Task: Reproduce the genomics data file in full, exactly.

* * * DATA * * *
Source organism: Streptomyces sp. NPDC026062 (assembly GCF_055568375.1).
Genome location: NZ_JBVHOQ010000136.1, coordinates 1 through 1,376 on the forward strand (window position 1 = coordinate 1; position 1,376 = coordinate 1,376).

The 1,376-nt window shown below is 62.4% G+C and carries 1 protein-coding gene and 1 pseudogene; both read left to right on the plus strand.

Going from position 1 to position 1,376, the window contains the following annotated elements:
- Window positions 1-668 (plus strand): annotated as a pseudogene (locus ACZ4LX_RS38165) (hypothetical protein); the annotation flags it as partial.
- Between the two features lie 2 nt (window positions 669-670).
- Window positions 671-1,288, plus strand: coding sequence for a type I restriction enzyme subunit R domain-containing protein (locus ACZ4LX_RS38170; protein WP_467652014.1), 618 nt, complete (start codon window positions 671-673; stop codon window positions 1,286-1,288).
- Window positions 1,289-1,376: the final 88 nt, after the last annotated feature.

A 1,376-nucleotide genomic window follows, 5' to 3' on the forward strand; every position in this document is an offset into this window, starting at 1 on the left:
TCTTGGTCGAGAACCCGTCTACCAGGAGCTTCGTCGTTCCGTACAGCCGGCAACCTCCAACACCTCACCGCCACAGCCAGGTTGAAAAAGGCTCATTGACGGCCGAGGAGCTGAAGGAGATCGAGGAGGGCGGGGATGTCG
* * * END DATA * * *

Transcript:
Source organism: Streptomyces sp. NPDC026062 (assembly GCF_055568375.1).
Genome location: NZ_JBVHOQ010000136.1, coordinates 1 through 1,376 on the forward strand (window position 1 = coordinate 1; position 1,376 = coordinate 1,376).

The 1,376-nt window shown below is 62.4% G+C and carries 1 protein-coding gene and 1 pseudogene; both read left to right on the plus strand.

Going from position 1 to position 1,376, the window contains the following annotated elements:
- Window positions 1-668 (plus strand): annotated as a pseudogene (locus ACZ4LX_RS38165) (hypothetical protein); the annotation flags it as partial.
- Between the two features lie 2 nt (window positions 669-670).
- Window positions 671-1,288, plus strand: coding sequence for a type I restriction enzyme subunit R domain-containing protein (locus ACZ4LX_RS38170; protein WP_467652014.1), 618 nt, complete (start codon window positions 671-673; stop codon window positions 1,286-1,288).
- Window positions 1,289-1,376: the final 88 nt, after the last annotated feature.

A 1,376-nucleotide genomic window follows, 5' to 3' on the forward strand; every position in this document is an offset into this window, starting at 1 on the left:
TCTTGGTCGAGAACCCGTCTACCAGGAGCTTCGTCGTTCCGTACAGCCGGCAACCTCCAACACCTCACCGCCACAGCCAGGTTGAAAAAGGCTCATTGACGGCCGAGGAGCTGAAGGAGATCGAGGAGGGCGGGGATGTCG